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A legal shield for pen-test results Print E-mail
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Source: SearchSecurity - Posted by Pax Dickinson   
Security Routine network penetration testing may shed light on exposures to external threats, but it can also put damning evidence in the hands of competitors and plaintiffs who sue your organization. Attorneys caution that pen tests generate lengthy reports of system inaccuracies and vulnerabilities that could be used in court against a company.

"If the company fails to adequately correct all of the problems [pointed out by a pen test]," says Forrest Morgan, a principal at the law firm Morgan and Cunningham, "this report will be open to discovery by plaintiffs' counsel." Prosecutors also many use the information to "demonstrate the company failed to exercise due care in protecting information if there is a subsequent loss of critical information through unauthorized access to the system," he added.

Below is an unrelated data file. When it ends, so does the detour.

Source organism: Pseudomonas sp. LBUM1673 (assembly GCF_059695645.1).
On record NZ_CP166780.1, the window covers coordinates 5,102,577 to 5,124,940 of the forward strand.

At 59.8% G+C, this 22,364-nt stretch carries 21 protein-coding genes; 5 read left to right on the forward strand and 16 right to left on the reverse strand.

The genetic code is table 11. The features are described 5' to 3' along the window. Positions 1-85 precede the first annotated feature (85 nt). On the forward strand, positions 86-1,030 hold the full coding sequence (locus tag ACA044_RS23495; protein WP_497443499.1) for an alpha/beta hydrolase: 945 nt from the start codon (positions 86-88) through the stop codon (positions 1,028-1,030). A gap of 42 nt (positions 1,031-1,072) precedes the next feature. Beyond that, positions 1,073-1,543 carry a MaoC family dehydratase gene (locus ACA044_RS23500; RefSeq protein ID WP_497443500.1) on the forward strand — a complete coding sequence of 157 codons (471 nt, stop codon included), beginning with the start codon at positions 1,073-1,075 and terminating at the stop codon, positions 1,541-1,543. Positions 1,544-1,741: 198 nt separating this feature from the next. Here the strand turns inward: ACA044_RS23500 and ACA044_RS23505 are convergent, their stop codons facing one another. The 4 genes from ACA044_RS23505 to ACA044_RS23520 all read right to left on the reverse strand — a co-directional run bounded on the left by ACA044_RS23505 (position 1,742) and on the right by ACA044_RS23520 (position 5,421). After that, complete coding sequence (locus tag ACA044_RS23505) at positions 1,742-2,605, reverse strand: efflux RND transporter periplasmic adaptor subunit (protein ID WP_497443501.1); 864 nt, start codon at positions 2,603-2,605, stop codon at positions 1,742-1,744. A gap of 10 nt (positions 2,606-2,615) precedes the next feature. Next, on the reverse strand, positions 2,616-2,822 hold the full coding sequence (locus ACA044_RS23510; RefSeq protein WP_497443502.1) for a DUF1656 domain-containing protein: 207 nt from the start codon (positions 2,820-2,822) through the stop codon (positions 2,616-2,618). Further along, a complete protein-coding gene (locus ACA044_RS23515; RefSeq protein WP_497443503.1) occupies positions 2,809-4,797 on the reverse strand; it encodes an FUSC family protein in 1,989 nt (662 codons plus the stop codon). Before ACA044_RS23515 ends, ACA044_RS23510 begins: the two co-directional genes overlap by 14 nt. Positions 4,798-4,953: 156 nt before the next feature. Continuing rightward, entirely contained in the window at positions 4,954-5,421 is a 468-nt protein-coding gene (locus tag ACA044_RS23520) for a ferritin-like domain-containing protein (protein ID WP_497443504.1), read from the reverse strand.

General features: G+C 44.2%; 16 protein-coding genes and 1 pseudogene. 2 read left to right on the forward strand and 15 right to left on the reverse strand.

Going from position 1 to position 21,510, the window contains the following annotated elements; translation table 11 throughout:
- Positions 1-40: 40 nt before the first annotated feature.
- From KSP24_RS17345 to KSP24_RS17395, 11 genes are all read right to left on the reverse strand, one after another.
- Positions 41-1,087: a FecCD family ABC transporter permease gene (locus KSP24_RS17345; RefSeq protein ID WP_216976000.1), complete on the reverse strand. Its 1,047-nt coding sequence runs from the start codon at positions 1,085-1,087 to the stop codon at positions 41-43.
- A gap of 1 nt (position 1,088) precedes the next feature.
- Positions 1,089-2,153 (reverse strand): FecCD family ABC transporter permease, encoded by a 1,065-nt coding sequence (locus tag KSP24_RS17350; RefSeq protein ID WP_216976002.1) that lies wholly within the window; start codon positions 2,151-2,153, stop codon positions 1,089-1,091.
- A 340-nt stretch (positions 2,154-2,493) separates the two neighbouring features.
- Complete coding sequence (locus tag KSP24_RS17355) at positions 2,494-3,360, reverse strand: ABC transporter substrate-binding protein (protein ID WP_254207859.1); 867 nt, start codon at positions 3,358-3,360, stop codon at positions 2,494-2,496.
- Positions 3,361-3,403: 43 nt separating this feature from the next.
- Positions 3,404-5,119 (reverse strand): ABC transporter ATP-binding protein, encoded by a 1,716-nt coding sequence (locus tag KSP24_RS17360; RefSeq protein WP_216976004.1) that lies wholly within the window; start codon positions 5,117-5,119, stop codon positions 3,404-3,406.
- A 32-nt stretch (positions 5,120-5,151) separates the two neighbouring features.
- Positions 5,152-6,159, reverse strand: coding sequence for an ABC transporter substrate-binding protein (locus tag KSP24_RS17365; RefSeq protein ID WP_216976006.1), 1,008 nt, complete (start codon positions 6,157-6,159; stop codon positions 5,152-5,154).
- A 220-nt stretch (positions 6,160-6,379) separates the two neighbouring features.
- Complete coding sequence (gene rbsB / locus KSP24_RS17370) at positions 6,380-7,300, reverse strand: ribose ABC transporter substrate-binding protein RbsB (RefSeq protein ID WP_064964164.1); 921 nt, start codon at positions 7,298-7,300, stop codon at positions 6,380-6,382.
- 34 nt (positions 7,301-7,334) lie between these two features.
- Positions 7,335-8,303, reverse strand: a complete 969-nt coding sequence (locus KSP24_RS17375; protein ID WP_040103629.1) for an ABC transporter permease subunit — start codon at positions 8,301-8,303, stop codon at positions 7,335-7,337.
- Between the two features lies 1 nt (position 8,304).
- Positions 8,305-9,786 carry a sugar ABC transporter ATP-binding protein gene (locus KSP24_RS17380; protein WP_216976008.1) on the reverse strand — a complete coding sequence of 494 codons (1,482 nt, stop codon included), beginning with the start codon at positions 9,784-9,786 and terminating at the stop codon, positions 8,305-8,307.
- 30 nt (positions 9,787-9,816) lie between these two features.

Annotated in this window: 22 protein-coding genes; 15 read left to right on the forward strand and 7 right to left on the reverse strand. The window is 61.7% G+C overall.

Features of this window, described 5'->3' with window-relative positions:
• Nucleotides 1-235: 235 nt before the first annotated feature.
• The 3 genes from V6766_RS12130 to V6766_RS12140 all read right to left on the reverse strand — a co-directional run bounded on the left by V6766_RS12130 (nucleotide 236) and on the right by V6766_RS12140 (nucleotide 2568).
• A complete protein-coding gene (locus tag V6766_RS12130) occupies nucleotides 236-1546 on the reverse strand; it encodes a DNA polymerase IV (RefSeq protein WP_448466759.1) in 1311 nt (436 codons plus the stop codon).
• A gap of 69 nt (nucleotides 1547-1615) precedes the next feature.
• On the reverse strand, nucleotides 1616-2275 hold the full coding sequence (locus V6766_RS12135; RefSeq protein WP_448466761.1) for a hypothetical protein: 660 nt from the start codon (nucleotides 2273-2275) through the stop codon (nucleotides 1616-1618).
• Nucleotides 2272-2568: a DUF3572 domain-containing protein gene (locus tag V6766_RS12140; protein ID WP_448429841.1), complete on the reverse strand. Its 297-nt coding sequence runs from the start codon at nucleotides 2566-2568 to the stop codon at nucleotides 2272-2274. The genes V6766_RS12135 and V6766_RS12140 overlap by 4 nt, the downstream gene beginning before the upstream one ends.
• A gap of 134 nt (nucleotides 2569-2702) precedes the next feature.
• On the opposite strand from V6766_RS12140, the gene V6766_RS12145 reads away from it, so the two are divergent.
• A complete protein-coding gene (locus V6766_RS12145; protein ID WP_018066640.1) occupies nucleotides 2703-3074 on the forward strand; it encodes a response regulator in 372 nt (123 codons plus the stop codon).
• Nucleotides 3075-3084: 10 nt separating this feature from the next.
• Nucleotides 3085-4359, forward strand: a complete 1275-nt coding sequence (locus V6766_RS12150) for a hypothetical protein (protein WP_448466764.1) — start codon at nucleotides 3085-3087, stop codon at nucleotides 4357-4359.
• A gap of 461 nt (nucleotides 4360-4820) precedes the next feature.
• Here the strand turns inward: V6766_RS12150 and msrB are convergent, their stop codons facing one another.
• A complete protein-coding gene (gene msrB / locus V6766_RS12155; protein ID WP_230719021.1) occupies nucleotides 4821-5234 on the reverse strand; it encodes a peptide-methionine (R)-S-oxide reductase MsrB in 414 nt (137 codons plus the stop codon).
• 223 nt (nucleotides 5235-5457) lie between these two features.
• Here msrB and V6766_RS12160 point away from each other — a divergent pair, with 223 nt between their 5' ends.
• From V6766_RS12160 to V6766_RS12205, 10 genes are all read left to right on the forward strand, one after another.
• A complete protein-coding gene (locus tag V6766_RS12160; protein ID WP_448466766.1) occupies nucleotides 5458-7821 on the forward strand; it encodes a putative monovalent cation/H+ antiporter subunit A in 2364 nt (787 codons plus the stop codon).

Morgan and partner Bryan Cunningham suggest that enterprises have their attorneys retain the penetration testers, which in turn places the process under the umbrella of attorney-client privilege.

"When the pen test results are provided to the attorneys to assist in the overall evaluation process, the results may well be protected from discovery and public disclosure," Morgan said.

Outside of such a relationship, Morgan calls a penetration test a potential disaster.

Read this full article at SearchSecurity

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